Thomas C. Chappell, for plaintiff in error.
James M. Ambler and Randolph Barton, for defendant in error.
Mr. Justice McKENNA delivered the opinion of the court.
This is a writ of error to the court of appeals of the state of Maryland to review a judgment made by it, and which is hereafter set out.
The action was at law for the recovery of $8,000 for money payable, goods sold, and work done, and materials furnished by defendant in error ( plaintiff in the court below) to plaintiff in error (defendant in the court below), and was brought in one of the city courts of Baltimore, [172 U.S. 472, 473] Md. To the declaration a plea was filed February 12, 1895, averring that the defendant was never indebted and never promised as alleged. On January 13, 1896, under the Maryland practice, upon the suggestion of the defendant (plaintiff in error) that it could not have a fair trial, the case was 'transmitted' to the supreme court of Baltimore, Md.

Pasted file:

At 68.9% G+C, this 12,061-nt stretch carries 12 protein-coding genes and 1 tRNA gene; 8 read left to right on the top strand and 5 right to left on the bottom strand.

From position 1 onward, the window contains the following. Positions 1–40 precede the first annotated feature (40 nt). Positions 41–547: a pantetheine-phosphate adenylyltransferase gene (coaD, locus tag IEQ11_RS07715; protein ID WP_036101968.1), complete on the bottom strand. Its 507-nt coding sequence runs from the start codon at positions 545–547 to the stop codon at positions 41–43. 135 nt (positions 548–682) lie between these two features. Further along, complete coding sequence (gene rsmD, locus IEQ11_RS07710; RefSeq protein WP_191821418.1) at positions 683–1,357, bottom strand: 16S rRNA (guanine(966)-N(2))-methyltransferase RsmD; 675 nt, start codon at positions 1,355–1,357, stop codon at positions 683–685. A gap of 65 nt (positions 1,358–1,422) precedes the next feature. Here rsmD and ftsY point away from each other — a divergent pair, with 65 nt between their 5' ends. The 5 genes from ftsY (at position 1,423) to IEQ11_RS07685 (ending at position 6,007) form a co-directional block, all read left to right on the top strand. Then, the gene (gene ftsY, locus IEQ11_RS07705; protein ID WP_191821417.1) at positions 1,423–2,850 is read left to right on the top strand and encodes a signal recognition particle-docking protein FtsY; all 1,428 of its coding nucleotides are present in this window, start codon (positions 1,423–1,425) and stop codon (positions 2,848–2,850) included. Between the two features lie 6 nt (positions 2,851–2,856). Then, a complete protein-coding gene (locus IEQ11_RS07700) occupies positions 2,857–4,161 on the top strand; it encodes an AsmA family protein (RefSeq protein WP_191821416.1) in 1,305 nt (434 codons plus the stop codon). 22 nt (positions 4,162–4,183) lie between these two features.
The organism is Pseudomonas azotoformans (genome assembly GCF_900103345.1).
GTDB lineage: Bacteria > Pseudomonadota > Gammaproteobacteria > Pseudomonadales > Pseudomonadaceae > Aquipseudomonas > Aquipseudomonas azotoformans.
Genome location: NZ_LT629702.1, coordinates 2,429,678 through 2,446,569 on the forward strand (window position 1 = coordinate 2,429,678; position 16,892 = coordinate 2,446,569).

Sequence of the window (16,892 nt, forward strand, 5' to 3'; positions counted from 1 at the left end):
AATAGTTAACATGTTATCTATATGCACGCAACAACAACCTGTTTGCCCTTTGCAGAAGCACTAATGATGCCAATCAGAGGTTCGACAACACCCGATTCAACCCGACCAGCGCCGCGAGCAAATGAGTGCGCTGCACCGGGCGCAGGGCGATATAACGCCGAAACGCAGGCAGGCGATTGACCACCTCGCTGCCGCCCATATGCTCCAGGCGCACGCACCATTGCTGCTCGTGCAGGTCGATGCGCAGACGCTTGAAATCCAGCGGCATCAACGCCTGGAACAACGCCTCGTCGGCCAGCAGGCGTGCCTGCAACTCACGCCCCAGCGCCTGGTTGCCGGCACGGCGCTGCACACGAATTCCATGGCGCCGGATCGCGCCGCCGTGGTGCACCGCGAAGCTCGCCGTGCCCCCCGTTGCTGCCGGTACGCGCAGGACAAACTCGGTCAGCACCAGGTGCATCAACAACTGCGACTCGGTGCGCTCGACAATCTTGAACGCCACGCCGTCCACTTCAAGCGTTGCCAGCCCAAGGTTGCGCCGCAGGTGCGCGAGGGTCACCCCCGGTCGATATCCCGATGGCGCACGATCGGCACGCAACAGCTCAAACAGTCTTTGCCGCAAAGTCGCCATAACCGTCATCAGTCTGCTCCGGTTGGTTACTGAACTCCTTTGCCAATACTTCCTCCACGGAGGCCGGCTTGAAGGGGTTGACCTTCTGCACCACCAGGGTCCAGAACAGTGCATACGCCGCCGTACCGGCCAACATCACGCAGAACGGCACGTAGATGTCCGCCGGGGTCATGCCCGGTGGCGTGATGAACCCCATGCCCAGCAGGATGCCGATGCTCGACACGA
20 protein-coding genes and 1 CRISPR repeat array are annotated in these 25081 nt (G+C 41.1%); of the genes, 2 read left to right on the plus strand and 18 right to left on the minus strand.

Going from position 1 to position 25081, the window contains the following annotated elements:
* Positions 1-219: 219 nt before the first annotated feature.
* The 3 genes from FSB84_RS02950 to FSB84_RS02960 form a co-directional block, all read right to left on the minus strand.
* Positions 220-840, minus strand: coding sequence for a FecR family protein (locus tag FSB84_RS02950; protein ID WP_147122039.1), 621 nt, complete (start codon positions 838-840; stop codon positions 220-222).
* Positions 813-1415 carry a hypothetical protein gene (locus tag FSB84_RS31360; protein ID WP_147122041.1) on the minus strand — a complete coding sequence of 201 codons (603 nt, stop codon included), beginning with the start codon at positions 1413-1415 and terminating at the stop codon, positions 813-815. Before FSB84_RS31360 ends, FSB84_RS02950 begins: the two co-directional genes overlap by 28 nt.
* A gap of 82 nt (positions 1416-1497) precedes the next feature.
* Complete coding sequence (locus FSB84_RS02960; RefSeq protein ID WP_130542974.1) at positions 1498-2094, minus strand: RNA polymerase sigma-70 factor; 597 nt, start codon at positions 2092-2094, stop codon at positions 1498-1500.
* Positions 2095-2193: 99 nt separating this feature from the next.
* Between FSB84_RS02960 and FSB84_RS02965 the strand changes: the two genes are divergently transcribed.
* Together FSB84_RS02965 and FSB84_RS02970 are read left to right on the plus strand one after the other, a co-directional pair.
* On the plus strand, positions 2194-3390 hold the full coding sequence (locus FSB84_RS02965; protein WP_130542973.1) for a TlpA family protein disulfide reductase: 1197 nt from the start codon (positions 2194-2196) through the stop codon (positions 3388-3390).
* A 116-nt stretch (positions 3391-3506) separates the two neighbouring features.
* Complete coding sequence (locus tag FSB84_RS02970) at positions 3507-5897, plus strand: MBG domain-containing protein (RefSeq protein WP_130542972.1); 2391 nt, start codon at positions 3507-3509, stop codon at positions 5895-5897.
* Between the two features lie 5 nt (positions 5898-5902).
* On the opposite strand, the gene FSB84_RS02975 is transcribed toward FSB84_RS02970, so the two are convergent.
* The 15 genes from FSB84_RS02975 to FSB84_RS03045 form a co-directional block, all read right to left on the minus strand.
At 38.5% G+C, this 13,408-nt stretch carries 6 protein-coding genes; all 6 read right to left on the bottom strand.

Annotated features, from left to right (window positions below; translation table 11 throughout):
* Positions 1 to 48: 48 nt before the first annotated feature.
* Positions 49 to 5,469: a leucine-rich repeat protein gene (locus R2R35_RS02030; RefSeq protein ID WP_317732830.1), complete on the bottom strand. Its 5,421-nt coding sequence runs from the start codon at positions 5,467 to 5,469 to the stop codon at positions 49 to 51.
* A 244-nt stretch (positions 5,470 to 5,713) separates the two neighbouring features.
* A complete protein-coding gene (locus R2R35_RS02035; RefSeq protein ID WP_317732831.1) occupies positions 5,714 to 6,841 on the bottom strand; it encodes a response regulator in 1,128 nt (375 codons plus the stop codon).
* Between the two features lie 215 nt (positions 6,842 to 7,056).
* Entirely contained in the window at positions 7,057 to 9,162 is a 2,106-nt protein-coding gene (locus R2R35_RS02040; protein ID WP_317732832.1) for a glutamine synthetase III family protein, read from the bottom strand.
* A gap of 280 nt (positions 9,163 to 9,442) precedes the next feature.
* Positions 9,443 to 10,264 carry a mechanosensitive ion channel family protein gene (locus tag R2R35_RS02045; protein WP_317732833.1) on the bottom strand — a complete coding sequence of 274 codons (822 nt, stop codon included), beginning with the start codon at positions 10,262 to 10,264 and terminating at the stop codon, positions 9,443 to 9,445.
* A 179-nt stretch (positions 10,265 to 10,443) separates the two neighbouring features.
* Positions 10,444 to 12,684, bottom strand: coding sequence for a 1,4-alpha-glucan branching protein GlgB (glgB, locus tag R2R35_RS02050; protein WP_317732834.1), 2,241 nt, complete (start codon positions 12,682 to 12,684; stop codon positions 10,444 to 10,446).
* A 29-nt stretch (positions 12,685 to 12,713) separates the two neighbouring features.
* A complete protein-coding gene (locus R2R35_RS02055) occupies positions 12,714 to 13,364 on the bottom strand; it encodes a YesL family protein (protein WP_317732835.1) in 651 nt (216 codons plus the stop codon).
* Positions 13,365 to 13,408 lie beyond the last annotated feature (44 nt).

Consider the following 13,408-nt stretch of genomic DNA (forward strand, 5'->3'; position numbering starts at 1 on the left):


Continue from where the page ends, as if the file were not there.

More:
The record contains a number of motions and exceptions to the rulings on the motions. One of these exceptions was that the ruling of the court deprived plaintiff in error of a jury trial under a law of Maryland and the rules of court made in accordance therewith, which law and rules plaintiff in error alleges are repugnant to the constitution of the United States. Another objection was to an order mad on the 6th of February, 1896, requiring plaintiff in error to employ new counsel; the cause, under the practice of the court, having been peremptorily set for trial on the 20th of February, 1896, after having been twice postponed for the alleged sickness of counsel.
An appeal was entered from this order and perfected. The court of appeals dismissed it December 3, 1896, saying:
No federal question was disposed of by this decision.
Writ of error dismissed.